At the University of Illinois study in Early Modern Europe is supported by a half-dozen faculty in History, and by a wide network of scholars in other departments. Students in this field will benefit from a regular range of thematic graduate courses with the primary faculty, and from long-standing graduate student reading groups, a faculty/graduate student colloquium, and frequent presentations by visiting scholars. We work closely with Illinois faculty specializing in Early Modern Europe from the English and foreign language departments, art history, and our area studies centers. The campus already benefits from several interdisciplinary meeting groups, including the Renaissance Seminar. No field of graduate study has more ties to other fields than Early Modern Europe. Our graduate seminars enroll students working in the nineteenth and twentieth centuries, medievalists, and students of Asian, African, Latin American and U.S. history. Conversely, graduate students specializing in early modern Europe are encouraged to cross the boundaries of region, nation, periodization, discipline, and method to produce outstanding and original work in this dynamic field. The field "Early Modern Europe I" gives more emphasis to developments in the fifteenth and sixteenth centuries, such as European expansion and colonization, and the Reformations of Western Christendom.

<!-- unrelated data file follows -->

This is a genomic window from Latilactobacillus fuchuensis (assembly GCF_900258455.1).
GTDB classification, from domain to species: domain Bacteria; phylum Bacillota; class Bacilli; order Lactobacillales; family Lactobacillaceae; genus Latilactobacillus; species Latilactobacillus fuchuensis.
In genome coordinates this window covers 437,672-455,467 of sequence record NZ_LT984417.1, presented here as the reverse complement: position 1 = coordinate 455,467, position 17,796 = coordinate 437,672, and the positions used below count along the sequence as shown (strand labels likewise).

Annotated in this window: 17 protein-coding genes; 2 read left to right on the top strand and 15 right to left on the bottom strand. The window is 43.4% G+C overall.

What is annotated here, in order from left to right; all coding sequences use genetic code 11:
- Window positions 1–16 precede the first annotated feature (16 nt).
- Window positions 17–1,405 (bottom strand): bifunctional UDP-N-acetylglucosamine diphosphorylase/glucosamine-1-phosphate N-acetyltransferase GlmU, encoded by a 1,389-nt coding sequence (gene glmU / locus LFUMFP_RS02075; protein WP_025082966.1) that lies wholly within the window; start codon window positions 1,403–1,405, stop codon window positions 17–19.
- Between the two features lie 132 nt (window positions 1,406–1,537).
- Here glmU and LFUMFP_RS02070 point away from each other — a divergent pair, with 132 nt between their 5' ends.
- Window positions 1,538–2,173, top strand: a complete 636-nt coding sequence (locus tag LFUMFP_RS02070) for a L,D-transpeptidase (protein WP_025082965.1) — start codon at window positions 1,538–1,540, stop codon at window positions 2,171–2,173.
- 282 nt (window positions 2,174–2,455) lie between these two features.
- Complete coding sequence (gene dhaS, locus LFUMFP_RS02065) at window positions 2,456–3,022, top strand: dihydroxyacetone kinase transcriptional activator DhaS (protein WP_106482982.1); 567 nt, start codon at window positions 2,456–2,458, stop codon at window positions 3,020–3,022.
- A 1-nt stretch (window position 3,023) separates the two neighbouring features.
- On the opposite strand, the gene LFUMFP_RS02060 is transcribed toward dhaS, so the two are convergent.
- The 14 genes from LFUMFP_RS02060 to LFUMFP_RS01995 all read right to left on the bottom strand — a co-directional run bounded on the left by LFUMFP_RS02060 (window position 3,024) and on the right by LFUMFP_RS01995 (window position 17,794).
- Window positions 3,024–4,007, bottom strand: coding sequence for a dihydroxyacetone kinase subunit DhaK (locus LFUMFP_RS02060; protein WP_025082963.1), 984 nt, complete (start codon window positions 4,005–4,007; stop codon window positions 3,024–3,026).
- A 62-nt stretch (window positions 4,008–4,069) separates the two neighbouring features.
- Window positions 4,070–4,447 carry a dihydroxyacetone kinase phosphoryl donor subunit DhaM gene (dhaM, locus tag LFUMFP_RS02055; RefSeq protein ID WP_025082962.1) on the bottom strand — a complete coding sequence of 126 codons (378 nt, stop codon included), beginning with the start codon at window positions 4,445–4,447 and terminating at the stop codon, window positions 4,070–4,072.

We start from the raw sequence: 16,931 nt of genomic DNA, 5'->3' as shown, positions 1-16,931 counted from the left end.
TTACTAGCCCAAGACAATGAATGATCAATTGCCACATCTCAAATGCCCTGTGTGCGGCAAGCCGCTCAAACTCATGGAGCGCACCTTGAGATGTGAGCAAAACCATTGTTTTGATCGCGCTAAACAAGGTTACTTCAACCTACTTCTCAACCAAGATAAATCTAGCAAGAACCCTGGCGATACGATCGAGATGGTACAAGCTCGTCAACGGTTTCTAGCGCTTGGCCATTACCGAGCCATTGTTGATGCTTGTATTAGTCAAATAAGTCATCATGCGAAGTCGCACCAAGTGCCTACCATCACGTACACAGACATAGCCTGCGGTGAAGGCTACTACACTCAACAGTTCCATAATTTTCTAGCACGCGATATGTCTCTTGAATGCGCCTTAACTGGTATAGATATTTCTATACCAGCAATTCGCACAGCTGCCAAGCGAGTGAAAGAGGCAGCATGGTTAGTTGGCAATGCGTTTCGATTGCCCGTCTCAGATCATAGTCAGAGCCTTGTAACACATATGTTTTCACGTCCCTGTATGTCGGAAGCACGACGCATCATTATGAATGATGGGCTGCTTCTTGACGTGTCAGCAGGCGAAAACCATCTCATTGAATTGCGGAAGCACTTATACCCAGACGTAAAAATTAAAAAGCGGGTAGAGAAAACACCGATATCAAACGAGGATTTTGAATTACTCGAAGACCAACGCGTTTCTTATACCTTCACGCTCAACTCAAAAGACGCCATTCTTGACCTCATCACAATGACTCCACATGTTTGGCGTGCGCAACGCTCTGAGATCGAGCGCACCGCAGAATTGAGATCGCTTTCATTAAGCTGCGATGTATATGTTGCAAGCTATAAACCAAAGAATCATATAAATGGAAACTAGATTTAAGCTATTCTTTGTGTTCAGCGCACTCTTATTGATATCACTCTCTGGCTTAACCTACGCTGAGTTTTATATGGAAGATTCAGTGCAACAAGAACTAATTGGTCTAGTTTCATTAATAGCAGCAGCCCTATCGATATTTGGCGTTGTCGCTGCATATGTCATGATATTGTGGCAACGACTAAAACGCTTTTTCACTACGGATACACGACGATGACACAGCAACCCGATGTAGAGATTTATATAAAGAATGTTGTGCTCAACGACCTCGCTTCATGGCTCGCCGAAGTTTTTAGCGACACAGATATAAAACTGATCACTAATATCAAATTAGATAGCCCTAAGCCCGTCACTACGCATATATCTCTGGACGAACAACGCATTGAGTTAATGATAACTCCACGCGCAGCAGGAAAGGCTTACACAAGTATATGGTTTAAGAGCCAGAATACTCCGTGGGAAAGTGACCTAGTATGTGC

Housing more than ten million volumes, including a number of important manuscripts and early printed books, the University of Illinois Library is the third largest academic library in the nation. It is also affiliated with the Consortium of Academic Research Libraries in Illinois, and with the Newberry Library of Chicago, which boasts particularly fine collections supporting the study of medieval and early modern history.